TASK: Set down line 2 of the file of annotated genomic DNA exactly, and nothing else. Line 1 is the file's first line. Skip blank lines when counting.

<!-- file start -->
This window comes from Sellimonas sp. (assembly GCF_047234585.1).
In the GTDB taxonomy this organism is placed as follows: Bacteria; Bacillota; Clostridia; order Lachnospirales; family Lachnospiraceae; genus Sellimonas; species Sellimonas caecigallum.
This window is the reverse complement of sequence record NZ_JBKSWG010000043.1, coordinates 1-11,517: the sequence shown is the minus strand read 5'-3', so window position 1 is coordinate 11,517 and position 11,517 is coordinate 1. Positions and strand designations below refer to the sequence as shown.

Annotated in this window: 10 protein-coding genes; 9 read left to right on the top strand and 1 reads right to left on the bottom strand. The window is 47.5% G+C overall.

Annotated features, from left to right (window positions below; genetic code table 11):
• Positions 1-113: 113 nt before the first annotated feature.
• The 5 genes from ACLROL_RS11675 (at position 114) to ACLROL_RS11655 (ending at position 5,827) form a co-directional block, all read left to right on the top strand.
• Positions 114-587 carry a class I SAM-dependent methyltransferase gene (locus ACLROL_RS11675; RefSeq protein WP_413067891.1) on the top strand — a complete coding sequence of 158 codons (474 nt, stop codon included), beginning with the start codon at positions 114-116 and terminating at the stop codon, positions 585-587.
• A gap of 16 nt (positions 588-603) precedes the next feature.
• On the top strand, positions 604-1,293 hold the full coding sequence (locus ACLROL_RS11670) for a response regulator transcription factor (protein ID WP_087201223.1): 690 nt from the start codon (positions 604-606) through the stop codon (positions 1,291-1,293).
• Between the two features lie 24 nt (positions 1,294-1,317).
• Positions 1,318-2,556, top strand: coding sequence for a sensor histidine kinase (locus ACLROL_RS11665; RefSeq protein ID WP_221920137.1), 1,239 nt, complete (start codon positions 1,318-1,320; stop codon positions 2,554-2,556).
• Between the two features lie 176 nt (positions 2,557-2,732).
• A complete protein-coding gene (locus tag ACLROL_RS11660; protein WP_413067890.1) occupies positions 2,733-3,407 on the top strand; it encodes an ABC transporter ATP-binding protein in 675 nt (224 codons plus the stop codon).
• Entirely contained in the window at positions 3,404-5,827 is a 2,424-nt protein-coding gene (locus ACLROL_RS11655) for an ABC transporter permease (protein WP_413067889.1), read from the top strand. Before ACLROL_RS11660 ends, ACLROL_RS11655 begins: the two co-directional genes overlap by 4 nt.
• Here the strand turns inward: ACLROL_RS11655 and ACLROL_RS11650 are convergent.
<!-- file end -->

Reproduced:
In the GTDB taxonomy this organism is placed as follows: Bacteria; Bacillota; Clostridia; order Lachnospirales; family Lachnospiraceae; genus Sellimonas; species Sellimonas caecigallum.